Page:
In the Senate, Senators Mark Warner (D-Virginia) and Richard Blumenthal (D-Connecticut) introduced S. 3714, a companion Senate bill that was similar to the House Ashanti Alert measure. The Senate measure was then amended by the Senate Judiciary Committee, and passed unanimously on the Senate floor. The amended Senate bill was then sent back to the House for approval, where it was adopted by a vote of 386 to 2. President Trump signed Ashanti Alert into law on December 31, 2018.
“In the wake of an unspeakable tragedy, Meltony and Brandy Billie did something extraordinary: they channeled grief into a determination that other families would be spared the anguish of losing a loved one like they did Ashanti. Though no one can ever erase their pain, I hope it comforts them now to know that Ashanti’s death will not have been in vain,” said Senator Mark Warner. “Ashanti’s memory will carry on in the lives that will be saved through this new alert system.”
“This law will save lives. It closes a glaring gap in our present alert system. I’m proud to have worked with Senator Mark Warner on the Ashanti Alert Act and championed its quick passage through Congress. This law will create a real-time alert system for missing adults, providing vital information to first responders and helping save lives,” said Blumenthal. “Ashanti’s family should be commended for sharing her story, and turning their grief and loss into meaningful action. Their strength and advocacy will help prevent other families from going through similar tragedies,”said Senator Richard Blumenthal (D-CT). Sen. Blumenthal, a member of the Senate Judiciary Committee, teamed up with Sen. Warner on this legislation after hearing from Ashanti’s cousin, Connecticut State Representative Patricia Billie Miller.
On September 29, 2018, a Silver Alert was issued for 69-year-old Stephanie Team. Team went missing in Matthews, North Carolina and was found safe 250 miles away in Lynchburg, Virginia.
From the news story at WSLS-TV:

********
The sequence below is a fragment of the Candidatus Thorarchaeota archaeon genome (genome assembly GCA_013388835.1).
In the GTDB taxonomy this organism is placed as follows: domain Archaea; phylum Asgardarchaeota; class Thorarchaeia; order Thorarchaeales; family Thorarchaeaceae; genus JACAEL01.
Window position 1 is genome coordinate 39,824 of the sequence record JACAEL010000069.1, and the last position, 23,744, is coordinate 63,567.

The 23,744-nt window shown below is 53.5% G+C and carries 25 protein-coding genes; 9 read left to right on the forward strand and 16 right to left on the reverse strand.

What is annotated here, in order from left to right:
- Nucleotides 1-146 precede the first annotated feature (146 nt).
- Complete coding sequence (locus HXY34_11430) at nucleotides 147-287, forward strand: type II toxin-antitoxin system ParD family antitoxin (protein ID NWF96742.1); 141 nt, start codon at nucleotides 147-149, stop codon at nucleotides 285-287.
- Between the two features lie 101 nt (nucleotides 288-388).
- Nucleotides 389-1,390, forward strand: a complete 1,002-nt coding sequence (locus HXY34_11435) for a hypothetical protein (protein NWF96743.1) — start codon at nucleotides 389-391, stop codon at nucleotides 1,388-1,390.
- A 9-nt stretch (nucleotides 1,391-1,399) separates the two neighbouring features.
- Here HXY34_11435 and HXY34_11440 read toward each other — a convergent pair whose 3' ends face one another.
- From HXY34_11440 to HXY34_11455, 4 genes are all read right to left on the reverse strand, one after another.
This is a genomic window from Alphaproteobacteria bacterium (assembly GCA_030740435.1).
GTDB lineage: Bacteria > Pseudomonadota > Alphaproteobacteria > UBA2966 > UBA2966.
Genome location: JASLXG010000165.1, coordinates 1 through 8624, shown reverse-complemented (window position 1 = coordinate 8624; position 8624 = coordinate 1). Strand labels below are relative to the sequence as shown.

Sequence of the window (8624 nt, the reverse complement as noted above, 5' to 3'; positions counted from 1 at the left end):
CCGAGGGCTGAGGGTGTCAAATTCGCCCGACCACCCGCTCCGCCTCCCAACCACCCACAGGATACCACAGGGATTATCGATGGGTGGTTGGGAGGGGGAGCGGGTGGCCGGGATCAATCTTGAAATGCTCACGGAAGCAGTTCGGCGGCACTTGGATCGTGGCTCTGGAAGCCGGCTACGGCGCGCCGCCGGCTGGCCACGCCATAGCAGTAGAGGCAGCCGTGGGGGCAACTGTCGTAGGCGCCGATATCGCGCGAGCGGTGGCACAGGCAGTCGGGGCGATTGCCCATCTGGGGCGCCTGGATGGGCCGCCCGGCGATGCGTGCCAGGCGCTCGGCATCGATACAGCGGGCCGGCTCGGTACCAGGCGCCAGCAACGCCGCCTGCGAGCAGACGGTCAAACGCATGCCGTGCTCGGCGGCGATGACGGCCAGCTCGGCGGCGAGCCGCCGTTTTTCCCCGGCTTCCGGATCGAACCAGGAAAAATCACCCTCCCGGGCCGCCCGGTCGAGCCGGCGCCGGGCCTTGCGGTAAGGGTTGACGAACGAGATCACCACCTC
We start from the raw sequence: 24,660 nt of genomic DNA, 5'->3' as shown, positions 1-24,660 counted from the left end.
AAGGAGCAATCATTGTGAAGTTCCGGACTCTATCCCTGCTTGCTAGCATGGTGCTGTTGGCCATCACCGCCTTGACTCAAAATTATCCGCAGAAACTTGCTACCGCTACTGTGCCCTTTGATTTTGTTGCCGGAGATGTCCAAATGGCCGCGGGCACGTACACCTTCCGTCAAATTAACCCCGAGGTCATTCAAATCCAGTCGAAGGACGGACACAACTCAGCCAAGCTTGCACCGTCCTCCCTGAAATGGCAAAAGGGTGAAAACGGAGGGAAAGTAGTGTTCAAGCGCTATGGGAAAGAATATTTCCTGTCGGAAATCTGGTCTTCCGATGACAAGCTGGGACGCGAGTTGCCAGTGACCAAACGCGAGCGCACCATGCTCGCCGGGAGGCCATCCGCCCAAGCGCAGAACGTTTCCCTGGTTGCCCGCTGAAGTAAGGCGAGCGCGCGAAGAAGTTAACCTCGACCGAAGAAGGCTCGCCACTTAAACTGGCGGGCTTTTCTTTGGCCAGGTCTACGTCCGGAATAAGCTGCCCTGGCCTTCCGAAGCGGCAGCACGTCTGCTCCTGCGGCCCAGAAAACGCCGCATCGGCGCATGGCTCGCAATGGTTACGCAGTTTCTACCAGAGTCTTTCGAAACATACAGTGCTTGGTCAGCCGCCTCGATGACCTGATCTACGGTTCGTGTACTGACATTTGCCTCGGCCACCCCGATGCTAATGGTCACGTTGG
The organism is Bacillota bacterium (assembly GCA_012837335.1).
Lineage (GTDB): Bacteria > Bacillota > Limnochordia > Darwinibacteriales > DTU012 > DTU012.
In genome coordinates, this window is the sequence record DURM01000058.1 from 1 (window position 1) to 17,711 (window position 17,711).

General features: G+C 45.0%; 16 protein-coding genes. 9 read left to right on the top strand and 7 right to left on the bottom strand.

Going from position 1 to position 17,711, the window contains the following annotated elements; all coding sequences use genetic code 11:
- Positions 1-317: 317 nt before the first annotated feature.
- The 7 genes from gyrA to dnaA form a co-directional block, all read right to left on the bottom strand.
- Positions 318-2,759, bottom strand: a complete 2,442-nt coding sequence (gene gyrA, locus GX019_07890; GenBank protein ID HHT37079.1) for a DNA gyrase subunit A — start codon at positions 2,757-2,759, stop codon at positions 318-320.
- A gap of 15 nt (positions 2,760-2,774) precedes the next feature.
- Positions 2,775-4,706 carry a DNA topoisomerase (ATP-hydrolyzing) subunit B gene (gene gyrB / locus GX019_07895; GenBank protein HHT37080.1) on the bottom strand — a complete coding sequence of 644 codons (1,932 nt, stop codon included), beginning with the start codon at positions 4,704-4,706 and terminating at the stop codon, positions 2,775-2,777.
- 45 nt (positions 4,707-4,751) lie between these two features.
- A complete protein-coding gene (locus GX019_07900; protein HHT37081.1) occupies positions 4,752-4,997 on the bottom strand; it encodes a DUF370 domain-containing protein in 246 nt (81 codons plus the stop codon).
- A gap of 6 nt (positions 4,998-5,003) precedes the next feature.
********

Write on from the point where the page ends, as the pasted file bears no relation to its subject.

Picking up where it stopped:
ROANOKE, Va. – According to police, Stephanie Team was found safe in Lynchburg early Sunday morning.
The Town of Matthews Police Department in North Carolina has a silver alert out for one of its residents, Stephanie Team, who was believed to be in the Roanoke area on Saturday evening.
Team, a 69-year-old woman who is 5 feet, 5 inches, wears oval-shaped glasses and is driving a Lexus ES350 with North Carolina tag RSB-4574, according to authorities.
Authorities said Team, who suffers from a cognitive impairment, was last seen by family members leaving the area of Oxborough Drive in Matthews at approximately 4 p.m. on Friday.
The Ashanti Alert system for missing adults is making its way through the Virginia General Assembly
In February 2018, the House Appropriations Committee approved legislation proposed by Delegate Jay Jones (D-Norfolk) to create an Ashanti Alert. The Virginia Senate approved Ashanti Alert legislation in early March.
The bill, HB 260, creates the the new Virginia Critically Missing Adult Alert Program. Thanks to Ashanti Alert, law enforcement officials will be able to send a local, regional or statewide alert if they believe a missing person has been abducted and the “disappearance poses a credible threat” to the individual’s health and safety. The Ashanti Alerts will go to the media, who then could inform the public to be on the lookout for the missing adult.
Governor Ralph Northam signed the Ashanti Alert bill into law on April 6, 2018.
The need for more aggressive steps to find missing adults is a pressing concern in Virginia. According to the Capital News Service at Virginia Commonwealth University:
More than 240 adults are missing in Virginia, according to the Virginia State Police. In 2016, a fairly typical year, 14 names were added to the list. But last year, the list grew by 39 names — and so far this year, 17 more people in Virginia have gone missing.
Currently, Virginia authorities issue alerts and mobilize search resources only when people of certain ages go missing:
- If the person is 17 or younger, the state can issue an Amber Alert or an Endangered Missing Child Media Alert.
- If the person is 60 or older, the state can issue a Senior Alert, sometimes called a Silver Alert.
But Virginia hasn’t had an alert system to warn people to look for a missing adult between the ages of 18 and 59 — until now.